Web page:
The 5 year rule (2 minute read)
A few years ago, I was experiencing some serious stress. A timely conversation with a colleague and friend led to the introduction of what I now call the “5 year rule”.
It was 2013. I was in the middle of my Honours year. The year was spent researching what causes itch in certain types of liver disease. The year was a blur but I remember a lot of mice, pipettes and 7 day weeks. I had a sensational team around me and was able to get a pretty cool publication out of it. If you are interested, check it out here.
Fun fact: My thesis was due at 4pm. I submitted it at 3:55pm after a 36 hour sleepless race to the finish. My advice is to never cram a 15,000 thesis. Proof reading a 15,000 word thesis is like sprinkling spices on your private parts, not fun.
During the lead up to this madness, apparently the stress was obvious because one of the PhD students, let’s call him Simba (#wisdom), noticed I was falling to pieces.
He told me one thing that really changed the way I look at things. This is the 5 year rule.
“If it doesn’t matter in 5 years, it doesn’t necessarily matter now” – Simba
Four years later, I still carry this with me and even use it to educate my patients about managing their mental health. Admittedly, it took me years to really start to understand how profound this truly was. Let me show you how I apply this in my daily life and hopefully you can gain something from this as well.
Working as a doctor is demanding. There never seems to be enough time. Now imagine this simple scenario.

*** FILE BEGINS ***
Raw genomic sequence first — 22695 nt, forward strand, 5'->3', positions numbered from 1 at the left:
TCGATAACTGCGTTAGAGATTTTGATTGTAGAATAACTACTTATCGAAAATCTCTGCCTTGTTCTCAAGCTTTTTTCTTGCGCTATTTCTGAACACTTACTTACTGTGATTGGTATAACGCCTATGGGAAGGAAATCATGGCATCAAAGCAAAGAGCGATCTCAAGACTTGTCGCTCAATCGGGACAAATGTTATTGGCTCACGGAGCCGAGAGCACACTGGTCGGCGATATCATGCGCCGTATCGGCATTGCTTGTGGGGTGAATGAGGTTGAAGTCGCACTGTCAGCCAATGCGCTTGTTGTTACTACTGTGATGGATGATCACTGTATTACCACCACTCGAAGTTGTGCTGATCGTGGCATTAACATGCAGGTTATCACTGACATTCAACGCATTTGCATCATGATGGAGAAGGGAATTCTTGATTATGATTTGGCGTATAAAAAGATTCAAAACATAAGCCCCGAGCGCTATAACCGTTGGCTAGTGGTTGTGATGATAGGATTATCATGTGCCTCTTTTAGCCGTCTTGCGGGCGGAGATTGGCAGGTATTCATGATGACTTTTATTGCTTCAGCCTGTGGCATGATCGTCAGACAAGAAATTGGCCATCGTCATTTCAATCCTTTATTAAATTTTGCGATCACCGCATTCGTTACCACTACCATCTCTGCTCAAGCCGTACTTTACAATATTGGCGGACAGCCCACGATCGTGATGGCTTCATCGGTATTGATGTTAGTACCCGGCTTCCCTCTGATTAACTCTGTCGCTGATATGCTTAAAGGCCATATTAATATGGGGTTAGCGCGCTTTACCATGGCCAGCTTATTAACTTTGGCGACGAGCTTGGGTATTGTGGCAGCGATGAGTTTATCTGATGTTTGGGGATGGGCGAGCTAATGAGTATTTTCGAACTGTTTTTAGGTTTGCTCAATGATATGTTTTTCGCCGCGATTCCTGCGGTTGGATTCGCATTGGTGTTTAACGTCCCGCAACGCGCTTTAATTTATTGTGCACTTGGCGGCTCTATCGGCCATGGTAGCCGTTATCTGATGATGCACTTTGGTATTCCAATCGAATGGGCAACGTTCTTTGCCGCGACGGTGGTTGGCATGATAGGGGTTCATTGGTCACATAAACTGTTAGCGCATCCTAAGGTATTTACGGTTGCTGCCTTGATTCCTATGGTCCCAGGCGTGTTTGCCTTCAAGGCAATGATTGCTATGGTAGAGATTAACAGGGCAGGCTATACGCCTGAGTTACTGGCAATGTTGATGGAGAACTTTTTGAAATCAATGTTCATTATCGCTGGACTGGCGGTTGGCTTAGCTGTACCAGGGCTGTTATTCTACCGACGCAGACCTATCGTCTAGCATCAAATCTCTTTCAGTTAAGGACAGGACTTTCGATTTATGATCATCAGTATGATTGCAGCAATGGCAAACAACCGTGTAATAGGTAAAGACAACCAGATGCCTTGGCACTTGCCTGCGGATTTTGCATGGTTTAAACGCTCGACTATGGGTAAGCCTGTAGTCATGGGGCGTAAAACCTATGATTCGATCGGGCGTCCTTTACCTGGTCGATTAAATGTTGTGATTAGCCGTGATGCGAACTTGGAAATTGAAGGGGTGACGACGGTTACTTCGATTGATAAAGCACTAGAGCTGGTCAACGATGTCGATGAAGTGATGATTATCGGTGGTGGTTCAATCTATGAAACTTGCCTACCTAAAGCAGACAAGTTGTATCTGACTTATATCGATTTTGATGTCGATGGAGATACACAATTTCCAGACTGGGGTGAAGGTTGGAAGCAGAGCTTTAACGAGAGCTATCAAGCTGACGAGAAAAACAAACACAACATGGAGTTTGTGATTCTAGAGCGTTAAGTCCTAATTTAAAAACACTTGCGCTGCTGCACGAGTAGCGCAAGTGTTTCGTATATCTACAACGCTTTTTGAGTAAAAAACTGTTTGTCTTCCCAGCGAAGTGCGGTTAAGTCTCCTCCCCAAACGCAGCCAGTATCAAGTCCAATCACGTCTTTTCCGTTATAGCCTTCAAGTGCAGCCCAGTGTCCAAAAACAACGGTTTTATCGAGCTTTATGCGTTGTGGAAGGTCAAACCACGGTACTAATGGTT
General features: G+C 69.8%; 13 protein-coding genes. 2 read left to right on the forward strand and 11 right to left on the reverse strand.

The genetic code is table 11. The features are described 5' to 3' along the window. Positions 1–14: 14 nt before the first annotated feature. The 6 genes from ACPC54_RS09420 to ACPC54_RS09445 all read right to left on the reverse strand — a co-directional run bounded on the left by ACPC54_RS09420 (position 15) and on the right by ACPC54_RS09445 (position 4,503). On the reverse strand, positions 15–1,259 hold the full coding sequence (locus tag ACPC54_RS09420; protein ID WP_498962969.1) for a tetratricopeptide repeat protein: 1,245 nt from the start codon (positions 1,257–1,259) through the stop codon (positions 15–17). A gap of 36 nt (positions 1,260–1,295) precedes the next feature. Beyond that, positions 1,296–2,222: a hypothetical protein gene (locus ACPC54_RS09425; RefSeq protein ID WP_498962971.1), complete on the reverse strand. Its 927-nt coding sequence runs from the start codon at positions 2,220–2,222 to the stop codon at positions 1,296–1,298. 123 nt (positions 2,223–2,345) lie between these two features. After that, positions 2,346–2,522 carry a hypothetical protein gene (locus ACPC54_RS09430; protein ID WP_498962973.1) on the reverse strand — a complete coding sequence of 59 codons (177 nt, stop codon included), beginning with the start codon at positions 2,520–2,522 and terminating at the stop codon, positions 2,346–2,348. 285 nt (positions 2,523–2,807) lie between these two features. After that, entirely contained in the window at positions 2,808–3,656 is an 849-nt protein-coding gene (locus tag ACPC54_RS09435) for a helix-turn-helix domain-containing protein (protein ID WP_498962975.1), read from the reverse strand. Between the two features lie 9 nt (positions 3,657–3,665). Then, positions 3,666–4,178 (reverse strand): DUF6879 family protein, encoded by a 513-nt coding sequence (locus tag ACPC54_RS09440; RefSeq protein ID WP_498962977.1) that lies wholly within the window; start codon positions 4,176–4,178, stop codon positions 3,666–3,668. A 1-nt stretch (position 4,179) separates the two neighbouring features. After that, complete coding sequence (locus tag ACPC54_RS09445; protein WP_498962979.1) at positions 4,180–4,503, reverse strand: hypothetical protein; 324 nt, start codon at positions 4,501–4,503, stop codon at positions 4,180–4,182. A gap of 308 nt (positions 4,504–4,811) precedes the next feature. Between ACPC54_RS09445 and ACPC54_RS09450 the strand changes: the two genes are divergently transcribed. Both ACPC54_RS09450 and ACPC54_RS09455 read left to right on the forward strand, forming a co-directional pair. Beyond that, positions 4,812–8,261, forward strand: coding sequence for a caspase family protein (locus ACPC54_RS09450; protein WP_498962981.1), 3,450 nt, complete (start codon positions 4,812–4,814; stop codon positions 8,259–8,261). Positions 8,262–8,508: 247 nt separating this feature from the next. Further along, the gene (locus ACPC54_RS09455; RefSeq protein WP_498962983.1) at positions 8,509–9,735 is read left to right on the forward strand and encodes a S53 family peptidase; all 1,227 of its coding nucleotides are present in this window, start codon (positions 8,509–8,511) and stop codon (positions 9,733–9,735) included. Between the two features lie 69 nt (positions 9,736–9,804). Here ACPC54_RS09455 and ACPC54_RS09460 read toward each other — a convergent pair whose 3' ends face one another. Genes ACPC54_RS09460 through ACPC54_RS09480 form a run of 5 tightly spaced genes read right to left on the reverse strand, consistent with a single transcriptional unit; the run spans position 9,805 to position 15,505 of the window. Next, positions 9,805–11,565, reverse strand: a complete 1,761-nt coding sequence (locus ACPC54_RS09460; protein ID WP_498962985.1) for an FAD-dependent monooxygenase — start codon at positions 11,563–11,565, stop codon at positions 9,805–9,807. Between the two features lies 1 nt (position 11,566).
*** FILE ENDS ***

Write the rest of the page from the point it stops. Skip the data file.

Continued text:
It’s lunch time. Your patient has been waiting for 10 minutes. You haven’t eaten. What do you do?
Option 1: See the patient. Skip lunch. Plan to have a big dinner. Tell yourself that tomorrow will be better.
What if we apply the 5 year rule? Does eating lunch matter in 5 years? I would argue a STRONG YES! Missing lunch once in a while is probably OK but as we all know, these sort of things often become the norm. Time is never on our side. Conversely does making the patient wait another 15 minutes matter in 5 years? It might annoy them a little bit but they will get over it (especially if you give them your absolute best when you see them which is much easier to do if you have eaten your rice and curry). Will waiting another 15 minutes matter to them in 5 years? HELL NO. If it does, then perhaps they need to learn the 5 year rule themselves!
In the context of the 5 year rule, I believe option 2 is the best answer.
Option 2: Have lunch for 15 minutes. See the patient after. Apologise for making them wait. Get on with the day.
It’s a subtle difference but, this difference would have a profound effect on your life. Having lunch every day for 5 years versus not doing this will create two very different human beings.
I would like to dedicate this post to that PhD student I refer to as Simba. You taught me the essence of priorities and I give you credit every single time I pass this on to my patients. I am not even sure if you know how much impact that one conversation had on my life! I am not even sure if you remember the conversation at all!
If you want to connect, share ideas and achieve world domination, feel free to email me directly on email@example.com and like the page on facebook here.
As always, stay in school, don’t do drugs and contemplate the things that will matter in 5 years.
Much love to you and of course, to myself.